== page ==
Tuesday, 3 March 2015

A Brief History of the Celts by Peter Berresford Ellis

A while ago I visited an excellent exhibition of 'Vikings' in Tongeren in Belgium. While checking out the museum shop I found this interesting book about the Celts. We are full of admiration for the Romans who were so ahead of things in a lot of areas. Well, to my surprise a lot of things the Romans did, came from the Celts and was adapted by the Romans. Now we know!

At the start of the first millennium BC, a civilisation which had developed from its Indo-European roots around the headwaters of the Rhine, the Rhone and the Danube suddenly erupted in all directions through Europe. Their advanced use of metalwork, particularly their iron weapons, made them a powerful and irresistible force. Greek merchants, first encountering them in the sixth century BC, called them Keltoi and Galatai. Later, the Romans would echo these names in Celtae, Galatae and Galli. Today we generally identify them as Celts.

So starts the book, and by this time I am already hooked. They have been described as the 'first Europeans'. Their original homeland was an area in the middle of Europe, and from their they expanded. At the height of their expansion, by the third century BC, 'they were spread from Ireland in the west across Europe to the central plain of what is now Turkey in the east; they were settled from Belgium in the north as far south as Cadiz in Spain and across the Alps into the Po valley.' Their settlements have also been found further east, so one can imagine what a great empire it was. Or not? It seems that they did not unite in an empire, like for example, the Romans, but stayed in tribes on a local level. Unfortunately, the early Celts did not leave any writings behind. It was only from the Christian time that they started to use writing. Most of the sources to their lives therefor come from the Greeks and the Romans. Being enemies of the Celts, one has to take the information with a little pinch of salt. Although, Julius Ceasar seemed to have been rather impressed by them.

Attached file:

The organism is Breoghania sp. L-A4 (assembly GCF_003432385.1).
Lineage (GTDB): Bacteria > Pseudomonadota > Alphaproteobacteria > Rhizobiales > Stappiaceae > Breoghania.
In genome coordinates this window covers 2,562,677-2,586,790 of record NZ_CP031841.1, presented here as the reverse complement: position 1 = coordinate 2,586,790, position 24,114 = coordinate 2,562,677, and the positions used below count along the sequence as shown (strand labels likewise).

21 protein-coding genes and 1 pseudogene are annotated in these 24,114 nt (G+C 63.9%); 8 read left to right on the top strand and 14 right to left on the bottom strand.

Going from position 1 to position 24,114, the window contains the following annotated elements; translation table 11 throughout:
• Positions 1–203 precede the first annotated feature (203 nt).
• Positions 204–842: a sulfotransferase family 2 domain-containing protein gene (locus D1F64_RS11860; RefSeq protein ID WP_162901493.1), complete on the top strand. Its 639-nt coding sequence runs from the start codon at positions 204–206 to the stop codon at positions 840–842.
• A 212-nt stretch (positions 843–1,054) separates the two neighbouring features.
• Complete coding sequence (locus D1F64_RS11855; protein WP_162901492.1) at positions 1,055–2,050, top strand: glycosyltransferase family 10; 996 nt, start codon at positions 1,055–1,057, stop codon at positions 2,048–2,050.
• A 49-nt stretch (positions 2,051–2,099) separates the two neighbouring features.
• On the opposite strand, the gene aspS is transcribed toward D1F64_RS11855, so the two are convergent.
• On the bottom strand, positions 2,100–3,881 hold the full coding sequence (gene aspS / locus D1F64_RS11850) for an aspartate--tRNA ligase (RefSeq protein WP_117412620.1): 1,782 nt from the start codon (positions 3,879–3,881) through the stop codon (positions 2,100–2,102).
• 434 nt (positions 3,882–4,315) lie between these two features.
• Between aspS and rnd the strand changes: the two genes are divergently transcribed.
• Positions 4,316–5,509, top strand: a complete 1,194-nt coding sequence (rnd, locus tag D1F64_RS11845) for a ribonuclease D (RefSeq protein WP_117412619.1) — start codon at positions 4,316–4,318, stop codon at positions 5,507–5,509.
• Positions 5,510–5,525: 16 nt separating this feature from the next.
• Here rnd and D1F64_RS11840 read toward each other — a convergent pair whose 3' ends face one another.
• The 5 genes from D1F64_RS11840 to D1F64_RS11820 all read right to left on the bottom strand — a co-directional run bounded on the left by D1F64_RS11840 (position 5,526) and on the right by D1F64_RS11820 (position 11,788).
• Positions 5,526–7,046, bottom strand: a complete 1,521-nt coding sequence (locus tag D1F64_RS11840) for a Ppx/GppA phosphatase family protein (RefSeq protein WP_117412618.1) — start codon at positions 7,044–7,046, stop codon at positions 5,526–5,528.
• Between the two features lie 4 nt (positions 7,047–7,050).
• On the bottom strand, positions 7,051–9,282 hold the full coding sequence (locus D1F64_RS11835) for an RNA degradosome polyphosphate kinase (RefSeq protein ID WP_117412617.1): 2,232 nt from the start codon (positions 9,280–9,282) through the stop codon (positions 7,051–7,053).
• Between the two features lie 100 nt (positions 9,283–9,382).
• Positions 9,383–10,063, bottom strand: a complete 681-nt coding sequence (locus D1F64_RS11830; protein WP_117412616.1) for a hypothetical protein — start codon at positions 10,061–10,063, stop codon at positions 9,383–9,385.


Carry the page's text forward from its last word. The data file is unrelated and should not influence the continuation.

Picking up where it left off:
We get a brief overview of the different aspects of society; the Kings and Chieftains, Druids, Warriors, Women, Farmers, Physicians, Cosmology, Road Builders, Artists and Craftsmen, Architecture and Religion. They were far ahead in all of the areas. I will just mention some of the more important women, and I am sure that you have heard at least one name. They seemed to have been very competent women, even going out to fight wars. There were, among others, Teuta, Chiomara, Camma, Cartimandua and Boudicca. The last one, I think is the most famous of the queens. When I went to the Brussels Book Swapping club last week, I found Barbara Erskine's novel Daughters of Fire which is about Cartimandua. It will be interesting to read this historic fiction, after reading The Celts.

We learn a lot of Celtic words and how their tongue has spread to other language groups in Europe and how they are connected. It is all very interesting. Some names we use today, are even from the Celts' time and it has a meaning in their language, even if we do not understand it today. Unless you speak Gaelic/Irish/Welsh? As the tribes were separated the dialects have developed in different directions.

A very interesting book, and I learned a lot about the Celts. I am full of admiration for them and what they achieved. They were not violent people even if they defended themselves when they were attacked. They were very intelligent and skilled people, even had knowledge on astronomy. Peter Berresford Ellis, is an authority on the Celtic peoples and their culture, and he manages to make them come alive on the pages, and gives us an idea how life was for them. He is even touching upon king Arthur and Merlin.

Some of the writings from old sources are rather amusing in all its horrible details. The background is that the Romans had slaughtered peaceful Celtic ambassadors at one point. This was remembered by queen Teuta who had some problems with the Romans.

Rome decided to take a hand in the affairs of Teuta and sent ambassadors to lecture her. If the arrogance of the Fabii ambassadors towards the Celts at Clusium is anything to go by, perhaps it is no wonder that Teuta, as Polybius puts it, 'gave way to a fit of womanish petulance"- She had the Roman ambassador and his party assassinated. But because the rules of hospitality applied, she waited until the ambassador and his party were already on their ships about to make sail for Rome. It was not a politically wise thing to do. Rome dispatched 200 ships commanded by Gnaeus Fulvius to attack Teuta's kingdom.

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